Media questions board’s closed sessions

Superintendent: District will better communicate subject matter in future

By Vicky Wedig


The Delavan-Darien School Board met twice last week in closed sessions at the beginning of meetings about a referendum, raising the eyebrows of local reporters who suspected open meetings violations.

The board met in closed session for an hour before its Jan. 13 meeting and again before its Jan. 15 meeting for about a half hour. It cited personnel exemptions to the state Open Meetings Law in each instance but cited no subject matter.

After the Jan. 13 closed session, board Vice President Joe Peyer, filling in for President Jeff Scherer, who was out of town, announced the board would table the referendum discussion that was on the agenda.

Superintendent Robert Crist acknowledged that announcing that the referendum discussion would be delayed immediately after meeting in closed session made it sound like the board discussed the referendum behind closed doors.

But, he said, the closed session discussion was primarily about the lay-off of individual employees that would be necessary if the district is not able to increase its revenue. Crist said the board wanted to know, before putting a referendum on the ballot, what would happen if the district has to make budget cuts – who might lose their jobs and what dollar amounts would be saved.

Crist said the Jan. 13 discussion was about wages and benefits, a timeline for altering contracts and increases in health insurance costs. He said 95 percent of the discussion was about individual employees, but acknowledged some general statements were made.

“If that’s a violation, then I’m in error,” he said.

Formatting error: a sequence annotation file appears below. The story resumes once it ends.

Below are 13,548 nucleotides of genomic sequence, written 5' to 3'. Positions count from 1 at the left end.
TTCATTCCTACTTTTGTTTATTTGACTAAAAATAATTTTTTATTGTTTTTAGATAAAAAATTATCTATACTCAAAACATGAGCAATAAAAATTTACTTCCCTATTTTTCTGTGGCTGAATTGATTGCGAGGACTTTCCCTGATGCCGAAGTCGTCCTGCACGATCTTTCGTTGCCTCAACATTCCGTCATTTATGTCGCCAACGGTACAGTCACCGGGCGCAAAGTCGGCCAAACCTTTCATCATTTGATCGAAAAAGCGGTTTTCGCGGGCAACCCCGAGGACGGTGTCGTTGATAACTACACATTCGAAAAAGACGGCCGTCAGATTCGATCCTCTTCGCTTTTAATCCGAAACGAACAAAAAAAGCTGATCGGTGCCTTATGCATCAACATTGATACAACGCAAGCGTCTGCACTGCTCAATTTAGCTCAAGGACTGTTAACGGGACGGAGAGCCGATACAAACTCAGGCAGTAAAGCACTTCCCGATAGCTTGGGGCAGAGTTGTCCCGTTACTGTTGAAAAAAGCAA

Exemptions to the Open Meetings Law allow discussion about individual employees in closed session, but not about staffing or wages in general.

“I think that if they’re talking about individual employees by name who might be laid off, that they’re probably able to hold that discussion in private,” said Bill Lueders, president of the Wisconsin Freedom of Information Council. “But it sure seems from the scenario that there must have been some broader discussion, and that discussion, I believe, should have taken place in the open.”

After the Jan. 13 closed session, the board felt like it needed more information, Crist said, so it continued the discussion Jan. 15.

Crist said the board also discussed the cost of fringe benefits, which has bargaining implications. The Open Meetings Law allows closed session meetings to form negotiating strategies for collective bargaining. Crist acknowledged the board did not cite that exemption on its agenda.

Lueders said the board should have had the entire discussion in the open, and then announced that they were going to go into closed session to discuss the names of individual employees who might be laid off.

Crist said he will be more wary about noticing closed session meetings in the future and clearly communicating the subject matter to the public.

“From now on I will make sure that adequate information is provided by the spokesperson or myself about what is discussed in closed session,” he said.

Reporters from the Delavan Enterprise and the Janesville Gazette contacted Crist on Jan. 16 after the second closed session and provided information about the Open Meetings Law.

Southern Lakes Newspapers, which publishes the Delavan Enterprise, also sent a letter to Crist and board members outlining its concerns about the closed sessions.

Crist said he was not aware the subject matter of a closed session had to be listed in addition to the exemption under which the board is meeting.

State statute requires the topic to be listed, and case law says such notice “must contain enough information for the public to discern whether the subject matter is authorized for closed session”

Lueders said the problem with closed sessions is that they breed mistrust because members of the public feel they have a right to listen to the board deliberate.

“The whole purpose of the Open Meetings Law is to affirm the notion that the public has a right to hear their elected officials deliberating,” he said. “And that’s why the exemptions are so few and so narrow. It is up to the elected officials to interpret them and implement them narrowly.”

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